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Turkey’s battle in Idlib exposes US hypocrisy

March 17, 2020 at 3:58 pm

President of Turkey Recep Tayyip Erdogan (L) and President of Russia Vladimir Putin (R) in Moscow, Russia on 5 March 2020 [Sefa Karacan/Anadolu Agency]

On Sunday, Turkey and Russia launched their first joint military patrols along the strategic M4 highway, which connects Syria’s east and west. The patrols are part of a ceasefire agreement reached by the two countries at the end of last week that ended a Turkish operation in retaliation for the Syrian regime’s killing of 33 Turkish troops.

Russian news outlets reported that Moscow had dispatched military police and armoured vehicles to take part in the joint patrols. In a statement, the Turkish Defence Ministry said: “Within the framework of the Moscow agreement, the 1st joint Turkish-Russian land patrol on the M4 highway has been completed with the contribution of air and land assets.”

Numerous monitors, analysts and commentators claimed that Turkey had failed the Syrian opposition and the Syrian people and many others described the agreement as a victory for the Syrians, Turkey and its allies – the Syrian opposition.

The deal ended an offensive by the Syrian regime, backed by Russia, in Idlib which displaced around one million, according to the UN.

READ: 4.8 million children born into Syria’s war

But the recent battle for Idlib has brought to light the hypocrisy of the US and NATO, which claim to stand by their alliances with Turkey.

Throughout Ankara’s campaign in Syria over the past three weeks, he US and NATO did not deploy the Patriot air defence system even though Turkey requested their help.

A US official confirmed to Air Force Technology that Turkey had requested the deployment of Patriot air defence system, but the US and the NATO did not deploy it. “We are aware of a request for Patriot missiles in Turkey near the Syrian border, but no decision has been made. We continue to have discussions with the government of Turkey about the troubling situation in Idlib,” the official said. Turkey went ahead with its ground operation and lost 60 troops.

Analysts have said the US was trying to show Turkey that it made a mistake by accepting Russia’s S-400 air defence system; a deal that led Washington to withdraw an agreement to provide Ankara with F-35 fighter jets.

However this is not the only reason for America’s inaction. The US want Turkey – a strong ally – to remain at loggerhead with Russia in the region. It does not, however, want Ankara to beat the Syrian regime, just simply to destabilise it.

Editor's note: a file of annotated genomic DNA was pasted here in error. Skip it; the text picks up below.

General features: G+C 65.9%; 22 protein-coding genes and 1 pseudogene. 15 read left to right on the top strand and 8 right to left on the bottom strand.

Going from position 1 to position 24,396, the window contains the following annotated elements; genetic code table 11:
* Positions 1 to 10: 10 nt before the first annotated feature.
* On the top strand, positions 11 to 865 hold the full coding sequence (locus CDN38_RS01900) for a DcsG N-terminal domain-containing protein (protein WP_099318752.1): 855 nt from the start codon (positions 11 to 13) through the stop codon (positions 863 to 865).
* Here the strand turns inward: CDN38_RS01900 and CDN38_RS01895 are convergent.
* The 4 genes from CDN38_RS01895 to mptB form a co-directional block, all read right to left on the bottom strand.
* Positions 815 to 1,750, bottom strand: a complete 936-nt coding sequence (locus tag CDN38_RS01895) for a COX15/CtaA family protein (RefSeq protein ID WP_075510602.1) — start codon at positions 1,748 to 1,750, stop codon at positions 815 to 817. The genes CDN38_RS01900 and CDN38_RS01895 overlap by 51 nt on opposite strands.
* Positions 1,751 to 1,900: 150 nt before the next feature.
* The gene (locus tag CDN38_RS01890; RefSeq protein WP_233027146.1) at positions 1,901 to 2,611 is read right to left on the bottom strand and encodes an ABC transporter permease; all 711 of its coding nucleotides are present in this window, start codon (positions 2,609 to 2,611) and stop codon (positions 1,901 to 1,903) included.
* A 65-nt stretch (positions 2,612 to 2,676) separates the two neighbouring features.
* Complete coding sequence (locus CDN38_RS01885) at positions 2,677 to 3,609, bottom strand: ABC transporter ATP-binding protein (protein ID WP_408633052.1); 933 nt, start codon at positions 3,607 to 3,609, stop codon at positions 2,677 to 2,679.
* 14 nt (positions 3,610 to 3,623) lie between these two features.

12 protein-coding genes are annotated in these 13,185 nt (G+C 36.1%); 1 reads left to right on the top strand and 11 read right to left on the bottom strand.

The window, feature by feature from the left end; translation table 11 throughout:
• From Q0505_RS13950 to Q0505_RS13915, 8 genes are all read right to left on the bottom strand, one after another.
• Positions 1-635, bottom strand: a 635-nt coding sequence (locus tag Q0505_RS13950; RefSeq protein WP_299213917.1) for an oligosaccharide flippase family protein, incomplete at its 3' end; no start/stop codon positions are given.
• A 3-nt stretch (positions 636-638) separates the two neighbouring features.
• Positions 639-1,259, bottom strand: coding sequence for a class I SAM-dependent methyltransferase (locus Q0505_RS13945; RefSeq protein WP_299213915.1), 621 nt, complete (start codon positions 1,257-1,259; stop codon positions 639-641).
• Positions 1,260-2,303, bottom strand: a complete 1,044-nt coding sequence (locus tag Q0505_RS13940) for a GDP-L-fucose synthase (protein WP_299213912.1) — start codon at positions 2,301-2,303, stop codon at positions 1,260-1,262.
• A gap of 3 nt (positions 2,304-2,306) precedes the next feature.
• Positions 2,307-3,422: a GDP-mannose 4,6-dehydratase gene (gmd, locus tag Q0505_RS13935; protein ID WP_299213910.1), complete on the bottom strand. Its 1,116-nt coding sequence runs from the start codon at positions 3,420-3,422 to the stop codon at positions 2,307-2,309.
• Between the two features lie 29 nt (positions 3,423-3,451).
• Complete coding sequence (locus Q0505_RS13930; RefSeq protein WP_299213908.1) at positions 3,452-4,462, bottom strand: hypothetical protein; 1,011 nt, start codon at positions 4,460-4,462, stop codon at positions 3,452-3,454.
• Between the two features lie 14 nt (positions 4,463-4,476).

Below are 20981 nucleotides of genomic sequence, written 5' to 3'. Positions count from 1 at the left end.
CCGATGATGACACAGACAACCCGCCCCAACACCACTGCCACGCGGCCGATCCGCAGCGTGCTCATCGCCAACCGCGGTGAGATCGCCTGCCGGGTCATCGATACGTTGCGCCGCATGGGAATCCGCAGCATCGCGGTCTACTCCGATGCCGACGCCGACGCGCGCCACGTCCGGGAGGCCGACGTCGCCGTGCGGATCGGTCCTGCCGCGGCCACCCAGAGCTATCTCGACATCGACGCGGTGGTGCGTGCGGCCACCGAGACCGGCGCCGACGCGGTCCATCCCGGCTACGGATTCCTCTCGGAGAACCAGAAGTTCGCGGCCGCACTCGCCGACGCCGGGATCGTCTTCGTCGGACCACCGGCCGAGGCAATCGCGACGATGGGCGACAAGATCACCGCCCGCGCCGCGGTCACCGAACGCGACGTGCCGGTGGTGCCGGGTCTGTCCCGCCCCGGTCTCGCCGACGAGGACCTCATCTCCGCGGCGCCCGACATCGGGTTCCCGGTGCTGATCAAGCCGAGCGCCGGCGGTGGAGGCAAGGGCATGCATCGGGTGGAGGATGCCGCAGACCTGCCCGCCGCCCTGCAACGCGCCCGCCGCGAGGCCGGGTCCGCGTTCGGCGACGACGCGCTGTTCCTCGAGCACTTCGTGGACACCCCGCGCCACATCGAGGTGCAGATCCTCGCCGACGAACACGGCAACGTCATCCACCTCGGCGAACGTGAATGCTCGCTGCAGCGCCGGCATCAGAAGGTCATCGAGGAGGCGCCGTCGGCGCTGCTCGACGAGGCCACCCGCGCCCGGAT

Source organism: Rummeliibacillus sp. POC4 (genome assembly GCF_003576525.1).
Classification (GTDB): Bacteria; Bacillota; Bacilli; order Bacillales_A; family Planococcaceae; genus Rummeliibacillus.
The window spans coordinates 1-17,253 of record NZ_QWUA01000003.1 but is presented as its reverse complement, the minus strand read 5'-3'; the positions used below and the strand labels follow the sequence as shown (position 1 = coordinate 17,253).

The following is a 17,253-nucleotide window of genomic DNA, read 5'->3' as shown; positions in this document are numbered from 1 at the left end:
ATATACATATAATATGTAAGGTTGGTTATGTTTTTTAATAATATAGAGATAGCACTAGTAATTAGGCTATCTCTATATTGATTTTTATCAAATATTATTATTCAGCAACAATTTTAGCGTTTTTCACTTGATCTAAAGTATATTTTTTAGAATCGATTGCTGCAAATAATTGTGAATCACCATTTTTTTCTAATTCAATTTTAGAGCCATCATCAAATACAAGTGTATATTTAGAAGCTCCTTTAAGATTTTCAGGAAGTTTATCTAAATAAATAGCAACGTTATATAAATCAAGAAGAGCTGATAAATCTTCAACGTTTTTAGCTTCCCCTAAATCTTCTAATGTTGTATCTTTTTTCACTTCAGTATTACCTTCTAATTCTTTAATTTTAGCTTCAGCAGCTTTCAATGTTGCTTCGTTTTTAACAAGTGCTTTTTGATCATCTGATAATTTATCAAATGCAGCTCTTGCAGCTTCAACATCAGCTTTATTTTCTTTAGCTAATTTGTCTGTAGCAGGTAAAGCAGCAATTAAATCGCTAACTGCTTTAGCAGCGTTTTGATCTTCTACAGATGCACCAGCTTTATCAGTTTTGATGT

This will keep Russia engaged in the war of attrition which may lead it to withdraw from the region or at least remain a point of global criticism as a supporter and partner of war criminals.

Washington also does not want Ankara to become stronger than the US’ strategic partners in the Middle East; Israel, Saudi and Egypt.

READ: Is it the end of the honeymoon for Russia and Turkey? 

Writing in Foreign Policy, Steven A Cook explained Turkey is not a US partner so America does not view offering it help as a necessity. “[Erdogan] has not been a partner, so why should the United States risk direct involvement in Syria’s conflict to help Ankara?” Cook wrote. “The United States simply sees no interests in Syria that it’s willing to defend with military force, including the protection of civilian lives.”

Cook even charged the US of neglecting the humanitarian crisis in Idlib. “While policymakers in Washington shake their heads over the resulting carnage, there is little interest in providing humanitarian assistance in an active war zone,” he said.

This is the US’ hypocrisy, ignoring its obligations towards its ally, human rights and the humanitarian crises arising from a war zone.

This is a new lesson for the whole world that proves the US is not a moral ally, it is an opportunist which is interested only in its own interests. The US does help others, it exploits them even at the expense of human rights and international law and even if innocent lives are at risk.

The views expressed in this article belong to the author and do not necessarily reflect the editorial policy of Middle East Monitor.